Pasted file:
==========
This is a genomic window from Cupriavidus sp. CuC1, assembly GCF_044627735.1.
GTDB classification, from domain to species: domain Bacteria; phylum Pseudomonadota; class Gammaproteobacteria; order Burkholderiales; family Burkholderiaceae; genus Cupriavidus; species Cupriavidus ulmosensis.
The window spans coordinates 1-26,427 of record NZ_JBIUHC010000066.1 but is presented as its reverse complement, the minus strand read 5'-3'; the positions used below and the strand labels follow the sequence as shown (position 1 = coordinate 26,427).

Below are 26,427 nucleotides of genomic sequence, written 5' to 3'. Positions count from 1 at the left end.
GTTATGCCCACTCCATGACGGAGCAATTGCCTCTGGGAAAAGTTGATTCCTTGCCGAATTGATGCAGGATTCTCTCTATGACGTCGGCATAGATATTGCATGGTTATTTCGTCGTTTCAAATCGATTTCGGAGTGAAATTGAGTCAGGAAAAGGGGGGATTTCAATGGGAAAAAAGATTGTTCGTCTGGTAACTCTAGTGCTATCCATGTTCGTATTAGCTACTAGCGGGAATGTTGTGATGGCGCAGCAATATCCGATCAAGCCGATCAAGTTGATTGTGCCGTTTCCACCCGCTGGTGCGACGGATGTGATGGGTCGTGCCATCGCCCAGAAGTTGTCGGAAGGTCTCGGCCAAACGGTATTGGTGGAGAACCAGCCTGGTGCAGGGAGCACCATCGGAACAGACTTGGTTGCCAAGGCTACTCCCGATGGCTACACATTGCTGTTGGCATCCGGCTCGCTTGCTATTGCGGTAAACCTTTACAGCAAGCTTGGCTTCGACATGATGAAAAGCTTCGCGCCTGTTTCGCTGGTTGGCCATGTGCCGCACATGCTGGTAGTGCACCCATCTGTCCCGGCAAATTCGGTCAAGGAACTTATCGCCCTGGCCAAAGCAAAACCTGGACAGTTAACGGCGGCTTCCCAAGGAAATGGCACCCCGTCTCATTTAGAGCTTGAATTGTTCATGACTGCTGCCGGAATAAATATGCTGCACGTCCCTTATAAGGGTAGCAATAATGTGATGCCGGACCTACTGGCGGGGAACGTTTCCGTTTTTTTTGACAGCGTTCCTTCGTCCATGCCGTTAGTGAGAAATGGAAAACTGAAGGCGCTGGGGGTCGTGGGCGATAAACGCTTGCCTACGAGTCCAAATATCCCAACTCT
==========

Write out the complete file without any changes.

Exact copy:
This is a genomic window from Cupriavidus sp. CuC1, assembly GCF_044627735.1.
GTDB classification, from domain to species: domain Bacteria; phylum Pseudomonadota; class Gammaproteobacteria; order Burkholderiales; family Burkholderiaceae; genus Cupriavidus; species Cupriavidus ulmosensis.
The window spans coordinates 1-26,427 of record NZ_JBIUHC010000066.1 but is presented as its reverse complement, the minus strand read 5'-3'; the positions used below and the strand labels follow the sequence as shown (position 1 = coordinate 26,427).

Below are 26,427 nucleotides of genomic sequence, written 5' to 3'. Positions count from 1 at the left end.
GTTATGCCCACTCCATGACGGAGCAATTGCCTCTGGGAAAAGTTGATTCCTTGCCGAATTGATGCAGGATTCTCTCTATGACGTCGGCATAGATATTGCATGGTTATTTCGTCGTTTCAAATCGATTTCGGAGTGAAATTGAGTCAGGAAAAGGGGGGATTTCAATGGGAAAAAAGATTGTTCGTCTGGTAACTCTAGTGCTATCCATGTTCGTATTAGCTACTAGCGGGAATGTTGTGATGGCGCAGCAATATCCGATCAAGCCGATCAAGTTGATTGTGCCGTTTCCACCCGCTGGTGCGACGGATGTGATGGGTCGTGCCATCGCCCAGAAGTTGTCGGAAGGTCTCGGCCAAACGGTATTGGTGGAGAACCAGCCTGGTGCAGGGAGCACCATCGGAACAGACTTGGTTGCCAAGGCTACTCCCGATGGCTACACATTGCTGTTGGCATCCGGCTCGCTTGCTATTGCGGTAAACCTTTACAGCAAGCTTGGCTTCGACATGATGAAAAGCTTCGCGCCTGTTTCGCTGGTTGGCCATGTGCCGCACATGCTGGTAGTGCACCCATCTGTCCCGGCAAATTCGGTCAAGGAACTTATCGCCCTGGCCAAAGCAAAACCTGGACAGTTAACGGCGGCTTCCCAAGGAAATGGCACCCCGTCTCATTTAGAGCTTGAATTGTTCATGACTGCTGCCGGAATAAATATGCTGCACGTCCCTTATAAGGGTAGCAATAATGTGATGCCGGACCTACTGGCGGGGAACGTTTCCGTTTTTTTTGACAGCGTTCCTTCGTCCATGCCGTTAGTGAGAAATGGAAAACTGAAGGCGCTGGGGGTCGTGGGCGATAAACGCTTGCCTACGAGTCCAAATATCCCAACTCT